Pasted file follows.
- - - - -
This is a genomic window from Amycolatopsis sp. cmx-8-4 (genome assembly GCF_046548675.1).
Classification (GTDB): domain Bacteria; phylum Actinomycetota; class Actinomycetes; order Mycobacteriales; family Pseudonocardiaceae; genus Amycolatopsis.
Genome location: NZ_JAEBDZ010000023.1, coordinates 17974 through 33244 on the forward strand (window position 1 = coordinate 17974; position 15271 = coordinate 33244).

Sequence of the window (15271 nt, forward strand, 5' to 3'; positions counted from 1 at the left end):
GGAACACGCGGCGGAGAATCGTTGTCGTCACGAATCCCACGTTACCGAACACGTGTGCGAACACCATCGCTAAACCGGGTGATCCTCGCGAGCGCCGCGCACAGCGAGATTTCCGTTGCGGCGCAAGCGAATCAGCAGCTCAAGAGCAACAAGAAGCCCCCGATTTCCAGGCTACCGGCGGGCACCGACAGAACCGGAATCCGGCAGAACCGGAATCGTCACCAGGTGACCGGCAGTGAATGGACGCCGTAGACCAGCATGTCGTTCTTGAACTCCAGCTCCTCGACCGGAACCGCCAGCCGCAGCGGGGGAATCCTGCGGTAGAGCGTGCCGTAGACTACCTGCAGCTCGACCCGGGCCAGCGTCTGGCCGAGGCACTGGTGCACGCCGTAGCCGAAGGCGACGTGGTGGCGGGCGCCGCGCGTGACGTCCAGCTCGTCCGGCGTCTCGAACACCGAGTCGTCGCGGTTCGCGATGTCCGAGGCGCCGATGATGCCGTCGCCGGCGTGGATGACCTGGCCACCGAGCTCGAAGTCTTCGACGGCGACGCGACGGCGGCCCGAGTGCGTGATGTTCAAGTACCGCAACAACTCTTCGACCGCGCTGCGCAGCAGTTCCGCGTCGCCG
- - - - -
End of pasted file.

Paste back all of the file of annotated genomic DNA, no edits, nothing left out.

This is a genomic window from Amycolatopsis sp. cmx-8-4 (genome assembly GCF_046548675.1).
Classification (GTDB): domain Bacteria; phylum Actinomycetota; class Actinomycetes; order Mycobacteriales; family Pseudonocardiaceae; genus Amycolatopsis.
Genome location: NZ_JAEBDZ010000023.1, coordinates 17974 through 33244 on the forward strand (window position 1 = coordinate 17974; position 15271 = coordinate 33244).

Sequence of the window (15271 nt, forward strand, 5' to 3'; positions counted from 1 at the left end):
GGAACACGCGGCGGAGAATCGTTGTCGTCACGAATCCCACGTTACCGAACACGTGTGCGAACACCATCGCTAAACCGGGTGATCCTCGCGAGCGCCGCGCACAGCGAGATTTCCGTTGCGGCGCAAGCGAATCAGCAGCTCAAGAGCAACAAGAAGCCCCCGATTTCCAGGCTACCGGCGGGCACCGACAGAACCGGAATCCGGCAGAACCGGAATCGTCACCAGGTGACCGGCAGTGAATGGACGCCGTAGACCAGCATGTCGTTCTTGAACTCCAGCTCCTCGACCGGAACCGCCAGCCGCAGCGGGGGAATCCTGCGGTAGAGCGTGCCGTAGACTACCTGCAGCTCGACCCGGGCCAGCGTCTGGCCGAGGCACTGGTGCACGCCGTAGCCGAAGGCGACGTGGTGGCGGGCGCCGCGCGTGACGTCCAGCTCGTCCGGCGTCTCGAACACCGAGTCGTCGCGGTTCGCGATGTCCGAGGCGCCGATGATGCCGTCGCCGGCGTGGATGACCTGGCCACCGAGCTCGAAGTCTTCGACGGCGACGCGACGGCGGCCCGAGTGCGTGATGTTCAAGTACCGCAACAACTCTTCGACCGCGCTGCGCAGCAGTTCCGCGTCGCCG